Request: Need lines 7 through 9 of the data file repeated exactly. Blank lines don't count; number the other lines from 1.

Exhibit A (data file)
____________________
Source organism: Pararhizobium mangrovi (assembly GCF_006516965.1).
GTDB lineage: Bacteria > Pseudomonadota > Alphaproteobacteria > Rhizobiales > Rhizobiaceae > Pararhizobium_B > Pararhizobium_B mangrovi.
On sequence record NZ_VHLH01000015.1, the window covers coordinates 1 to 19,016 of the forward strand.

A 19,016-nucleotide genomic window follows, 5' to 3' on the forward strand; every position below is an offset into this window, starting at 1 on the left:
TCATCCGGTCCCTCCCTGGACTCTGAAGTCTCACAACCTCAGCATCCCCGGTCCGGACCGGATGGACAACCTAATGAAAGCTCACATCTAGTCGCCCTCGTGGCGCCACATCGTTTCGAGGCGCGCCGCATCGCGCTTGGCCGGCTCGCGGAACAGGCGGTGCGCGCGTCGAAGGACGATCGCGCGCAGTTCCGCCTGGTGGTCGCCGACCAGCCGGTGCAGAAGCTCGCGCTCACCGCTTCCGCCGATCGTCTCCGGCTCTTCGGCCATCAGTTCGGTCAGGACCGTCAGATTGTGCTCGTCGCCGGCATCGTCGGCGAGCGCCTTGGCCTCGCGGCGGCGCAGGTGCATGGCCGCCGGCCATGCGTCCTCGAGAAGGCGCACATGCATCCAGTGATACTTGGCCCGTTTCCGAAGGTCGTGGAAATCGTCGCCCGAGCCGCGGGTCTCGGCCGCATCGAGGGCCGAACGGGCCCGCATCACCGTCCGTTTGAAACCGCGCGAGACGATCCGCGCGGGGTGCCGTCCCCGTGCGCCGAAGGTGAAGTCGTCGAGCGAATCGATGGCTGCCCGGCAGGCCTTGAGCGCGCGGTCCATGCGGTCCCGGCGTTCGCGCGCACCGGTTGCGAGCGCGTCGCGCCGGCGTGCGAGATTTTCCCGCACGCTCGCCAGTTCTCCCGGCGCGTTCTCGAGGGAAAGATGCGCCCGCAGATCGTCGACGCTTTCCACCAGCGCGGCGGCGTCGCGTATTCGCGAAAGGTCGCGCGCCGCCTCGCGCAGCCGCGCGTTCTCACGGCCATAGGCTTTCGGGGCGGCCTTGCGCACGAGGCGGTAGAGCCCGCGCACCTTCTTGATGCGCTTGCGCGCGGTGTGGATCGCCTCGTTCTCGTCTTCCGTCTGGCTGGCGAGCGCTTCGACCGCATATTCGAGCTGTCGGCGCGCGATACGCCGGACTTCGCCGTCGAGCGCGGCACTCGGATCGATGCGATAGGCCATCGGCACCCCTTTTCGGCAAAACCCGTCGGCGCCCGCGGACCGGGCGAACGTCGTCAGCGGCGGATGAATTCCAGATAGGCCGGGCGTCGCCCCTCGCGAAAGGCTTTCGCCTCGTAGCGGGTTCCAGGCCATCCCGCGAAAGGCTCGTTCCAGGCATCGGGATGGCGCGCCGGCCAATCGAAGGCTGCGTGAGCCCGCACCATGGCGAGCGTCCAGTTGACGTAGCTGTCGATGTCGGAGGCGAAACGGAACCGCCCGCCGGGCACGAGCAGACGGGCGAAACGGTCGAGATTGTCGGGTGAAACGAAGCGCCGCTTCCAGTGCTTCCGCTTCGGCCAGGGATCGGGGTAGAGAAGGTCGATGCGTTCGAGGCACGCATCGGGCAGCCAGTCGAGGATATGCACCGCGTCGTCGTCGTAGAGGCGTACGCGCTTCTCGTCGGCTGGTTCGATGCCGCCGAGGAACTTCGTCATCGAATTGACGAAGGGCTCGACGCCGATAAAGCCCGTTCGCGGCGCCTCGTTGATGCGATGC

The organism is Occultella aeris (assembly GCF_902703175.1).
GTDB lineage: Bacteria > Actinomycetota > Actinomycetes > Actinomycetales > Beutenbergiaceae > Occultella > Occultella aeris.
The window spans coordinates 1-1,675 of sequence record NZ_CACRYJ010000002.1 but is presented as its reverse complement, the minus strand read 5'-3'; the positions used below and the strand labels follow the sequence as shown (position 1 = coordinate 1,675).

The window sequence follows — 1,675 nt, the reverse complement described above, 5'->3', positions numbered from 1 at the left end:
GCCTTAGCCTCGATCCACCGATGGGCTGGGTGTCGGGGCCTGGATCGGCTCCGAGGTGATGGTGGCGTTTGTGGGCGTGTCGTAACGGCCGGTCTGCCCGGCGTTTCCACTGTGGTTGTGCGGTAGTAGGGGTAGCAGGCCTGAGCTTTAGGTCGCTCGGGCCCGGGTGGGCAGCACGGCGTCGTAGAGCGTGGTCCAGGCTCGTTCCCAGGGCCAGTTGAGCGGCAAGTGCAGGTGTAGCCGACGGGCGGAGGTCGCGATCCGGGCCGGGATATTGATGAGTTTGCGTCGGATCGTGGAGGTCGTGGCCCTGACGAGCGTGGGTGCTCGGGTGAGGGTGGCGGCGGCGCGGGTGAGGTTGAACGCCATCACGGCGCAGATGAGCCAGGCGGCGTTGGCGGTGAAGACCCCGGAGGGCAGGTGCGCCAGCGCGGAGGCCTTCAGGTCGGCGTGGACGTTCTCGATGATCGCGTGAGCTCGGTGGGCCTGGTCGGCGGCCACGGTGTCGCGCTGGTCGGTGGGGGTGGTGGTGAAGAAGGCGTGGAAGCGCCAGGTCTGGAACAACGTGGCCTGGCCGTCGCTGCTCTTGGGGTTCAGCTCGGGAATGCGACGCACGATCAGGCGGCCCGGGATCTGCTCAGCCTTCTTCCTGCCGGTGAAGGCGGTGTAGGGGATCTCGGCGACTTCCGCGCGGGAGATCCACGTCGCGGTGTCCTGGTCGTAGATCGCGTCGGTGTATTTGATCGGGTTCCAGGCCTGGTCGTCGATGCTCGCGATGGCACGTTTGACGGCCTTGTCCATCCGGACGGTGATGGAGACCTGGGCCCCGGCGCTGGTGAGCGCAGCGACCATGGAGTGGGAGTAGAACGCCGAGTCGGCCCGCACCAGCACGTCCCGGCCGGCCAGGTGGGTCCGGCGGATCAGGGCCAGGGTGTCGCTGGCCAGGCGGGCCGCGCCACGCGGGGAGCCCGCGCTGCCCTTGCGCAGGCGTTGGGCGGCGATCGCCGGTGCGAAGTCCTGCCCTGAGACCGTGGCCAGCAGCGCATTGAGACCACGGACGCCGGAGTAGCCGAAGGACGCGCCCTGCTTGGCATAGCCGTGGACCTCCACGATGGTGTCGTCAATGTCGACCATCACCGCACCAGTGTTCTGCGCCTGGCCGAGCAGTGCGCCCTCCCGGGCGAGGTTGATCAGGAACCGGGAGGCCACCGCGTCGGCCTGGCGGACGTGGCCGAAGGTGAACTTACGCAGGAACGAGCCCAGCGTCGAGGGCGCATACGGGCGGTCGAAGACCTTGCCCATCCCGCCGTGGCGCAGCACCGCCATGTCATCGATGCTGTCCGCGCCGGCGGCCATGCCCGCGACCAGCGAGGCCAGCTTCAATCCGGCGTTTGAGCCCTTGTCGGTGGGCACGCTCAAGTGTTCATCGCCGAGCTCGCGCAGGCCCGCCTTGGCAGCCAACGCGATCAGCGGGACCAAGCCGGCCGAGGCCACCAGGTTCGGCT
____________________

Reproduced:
GTDB lineage: Bacteria > Actinomycetota > Actinomycetes > Actinomycetales > Beutenbergiaceae > Occultella > Occultella aeris.
The window spans coordinates 1-1,675 of sequence record NZ_CACRYJ010000002.1 but is presented as its reverse complement, the minus strand read 5'-3'; the positions used below and the strand labels follow the sequence as shown (position 1 = coordinate 1,675).

The window sequence follows — 1,675 nt, the reverse complement described above, 5'->3', positions numbered from 1 at the left end: